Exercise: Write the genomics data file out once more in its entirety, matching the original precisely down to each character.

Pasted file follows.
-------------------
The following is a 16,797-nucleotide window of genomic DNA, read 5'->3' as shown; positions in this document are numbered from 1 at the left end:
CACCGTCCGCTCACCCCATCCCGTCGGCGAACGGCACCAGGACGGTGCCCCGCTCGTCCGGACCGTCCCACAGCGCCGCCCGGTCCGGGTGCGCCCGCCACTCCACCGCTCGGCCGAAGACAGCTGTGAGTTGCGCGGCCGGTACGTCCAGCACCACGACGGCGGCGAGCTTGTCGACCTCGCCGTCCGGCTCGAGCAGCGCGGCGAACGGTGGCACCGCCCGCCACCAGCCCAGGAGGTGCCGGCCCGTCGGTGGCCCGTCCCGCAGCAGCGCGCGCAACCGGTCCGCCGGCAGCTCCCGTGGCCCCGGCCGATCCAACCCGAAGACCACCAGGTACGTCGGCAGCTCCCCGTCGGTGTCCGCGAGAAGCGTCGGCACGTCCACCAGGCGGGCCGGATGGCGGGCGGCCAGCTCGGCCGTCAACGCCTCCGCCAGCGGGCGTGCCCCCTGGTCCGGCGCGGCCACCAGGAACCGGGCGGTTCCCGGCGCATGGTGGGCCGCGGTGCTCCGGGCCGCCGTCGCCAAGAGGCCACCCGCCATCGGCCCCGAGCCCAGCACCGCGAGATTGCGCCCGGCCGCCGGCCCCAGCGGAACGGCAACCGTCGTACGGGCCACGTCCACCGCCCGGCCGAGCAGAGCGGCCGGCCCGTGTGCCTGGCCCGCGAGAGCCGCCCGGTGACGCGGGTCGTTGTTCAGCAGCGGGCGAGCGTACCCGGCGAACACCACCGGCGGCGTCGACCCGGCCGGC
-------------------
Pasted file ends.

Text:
The following is a 16,797-nucleotide window of genomic DNA, read 5'->3' as shown; positions in this document are numbered from 1 at the left end:
CACCGTCCGCTCACCCCATCCCGTCGGCGAACGGCACCAGGACGGTGCCCCGCTCGTCCGGACCGTCCCACAGCGCCGCCCGGTCCGGGTGCGCCCGCCACTCCACCGCTCGGCCGAAGACAGCTGTGAGTTGCGCGGCCGGTACGTCCAGCACCACGACGGCGGCGAGCTTGTCGACCTCGCCGTCCGGCTCGAGCAGCGCGGCGAACGGTGGCACCGCCCGCCACCAGCCCAGGAGGTGCCGGCCCGTCGGTGGCCCGTCCCGCAGCAGCGCGCGCAACCGGTCCGCCGGCAGCTCCCGTGGCCCCGGCCGATCCAACCCGAAGACCACCAGGTACGTCGGCAGCTCCCCGTCGGTGTCCGCGAGAAGCGTCGGCACGTCCACCAGGCGGGCCGGATGGCGGGCGGCCAGCTCGGCCGTCAACGCCTCCGCCAGCGGGCGTGCCCCCTGGTCCGGCGCGGCCACCAGGAACCGGGCGGTTCCCGGCGCATGGTGGGCCGCGGTGCTCCGGGCCGCCGTCGCCAAGAGGCCACCCGCCATCGGCCCCGAGCCCAGCACCGCGAGATTGCGCCCGGCCGCCGGCCCCAGCGGAACGGCAACCGTCGTACGGGCCACGTCCACCGCCCGGCCGAGCAGAGCGGCCGGCCCGTGTGCCTGGCCCGCGAGAGCCGCCCGGTGACGCGGGTCGTTGTTCAGCAGCGGGCGAGCGTACCCGGCGAACACCACCGGCGGCGTCGACCCGGCCGGC